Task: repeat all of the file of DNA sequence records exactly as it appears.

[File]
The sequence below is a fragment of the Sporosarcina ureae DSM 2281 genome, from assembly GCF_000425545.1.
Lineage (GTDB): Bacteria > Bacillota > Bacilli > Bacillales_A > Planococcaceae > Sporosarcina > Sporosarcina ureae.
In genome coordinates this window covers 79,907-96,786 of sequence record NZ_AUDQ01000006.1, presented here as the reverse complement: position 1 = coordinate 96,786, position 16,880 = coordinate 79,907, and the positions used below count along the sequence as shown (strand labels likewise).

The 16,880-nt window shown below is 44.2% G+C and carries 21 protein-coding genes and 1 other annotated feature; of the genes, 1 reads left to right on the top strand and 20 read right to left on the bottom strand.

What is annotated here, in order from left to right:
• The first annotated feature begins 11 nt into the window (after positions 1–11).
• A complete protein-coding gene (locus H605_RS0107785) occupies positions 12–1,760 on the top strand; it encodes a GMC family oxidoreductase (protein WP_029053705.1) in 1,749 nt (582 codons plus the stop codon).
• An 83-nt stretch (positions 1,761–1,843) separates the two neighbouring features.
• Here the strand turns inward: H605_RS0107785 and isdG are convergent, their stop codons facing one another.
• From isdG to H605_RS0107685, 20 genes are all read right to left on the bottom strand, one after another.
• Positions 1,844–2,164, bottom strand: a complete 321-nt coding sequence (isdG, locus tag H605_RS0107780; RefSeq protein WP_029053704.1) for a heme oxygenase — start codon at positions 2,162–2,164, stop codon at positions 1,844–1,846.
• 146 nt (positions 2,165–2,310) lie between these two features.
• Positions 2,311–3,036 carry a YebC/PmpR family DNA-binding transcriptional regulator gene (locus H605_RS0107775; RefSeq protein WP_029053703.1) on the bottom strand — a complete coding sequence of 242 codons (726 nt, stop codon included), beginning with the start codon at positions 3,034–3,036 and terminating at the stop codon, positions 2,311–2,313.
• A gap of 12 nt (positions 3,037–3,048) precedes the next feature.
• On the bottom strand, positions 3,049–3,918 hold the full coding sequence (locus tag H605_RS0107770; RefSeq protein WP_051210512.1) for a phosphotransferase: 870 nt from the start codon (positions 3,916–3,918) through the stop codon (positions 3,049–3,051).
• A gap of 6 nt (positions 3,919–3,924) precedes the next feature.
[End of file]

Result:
The sequence below is a fragment of the Sporosarcina ureae DSM 2281 genome, from assembly GCF_000425545.1.
Lineage (GTDB): Bacteria > Bacillota > Bacilli > Bacillales_A > Planococcaceae > Sporosarcina > Sporosarcina ureae.
In genome coordinates this window covers 79,907-96,786 of sequence record NZ_AUDQ01000006.1, presented here as the reverse complement: position 1 = coordinate 96,786, position 16,880 = coordinate 79,907, and the positions used below count along the sequence as shown (strand labels likewise).

The 16,880-nt window shown below is 44.2% G+C and carries 21 protein-coding genes and 1 other annotated feature; of the genes, 1 reads left to right on the top strand and 20 read right to left on the bottom strand.

What is annotated here, in order from left to right:
• The first annotated feature begins 11 nt into the window (after positions 1–11).
• A complete protein-coding gene (locus H605_RS0107785) occupies positions 12–1,760 on the top strand; it encodes a GMC family oxidoreductase (protein WP_029053705.1) in 1,749 nt (582 codons plus the stop codon).
• An 83-nt stretch (positions 1,761–1,843) separates the two neighbouring features.
• Here the strand turns inward: H605_RS0107785 and isdG are convergent, their stop codons facing one another.
• From isdG to H605_RS0107685, 20 genes are all read right to left on the bottom strand, one after another.
• Positions 1,844–2,164, bottom strand: a complete 321-nt coding sequence (isdG, locus tag H605_RS0107780; RefSeq protein WP_029053704.1) for a heme oxygenase — start codon at positions 2,162–2,164, stop codon at positions 1,844–1,846.
• 146 nt (positions 2,165–2,310) lie between these two features.
• Positions 2,311–3,036 carry a YebC/PmpR family DNA-binding transcriptional regulator gene (locus H605_RS0107775; RefSeq protein WP_029053703.1) on the bottom strand — a complete coding sequence of 242 codons (726 nt, stop codon included), beginning with the start codon at positions 3,034–3,036 and terminating at the stop codon, positions 2,311–2,313.
• A gap of 12 nt (positions 3,037–3,048) precedes the next feature.
• On the bottom strand, positions 3,049–3,918 hold the full coding sequence (locus tag H605_RS0107770; RefSeq protein WP_051210512.1) for a phosphotransferase: 870 nt from the start codon (positions 3,916–3,918) through the stop codon (positions 3,049–3,051).
• A gap of 6 nt (positions 3,919–3,924) precedes the next feature.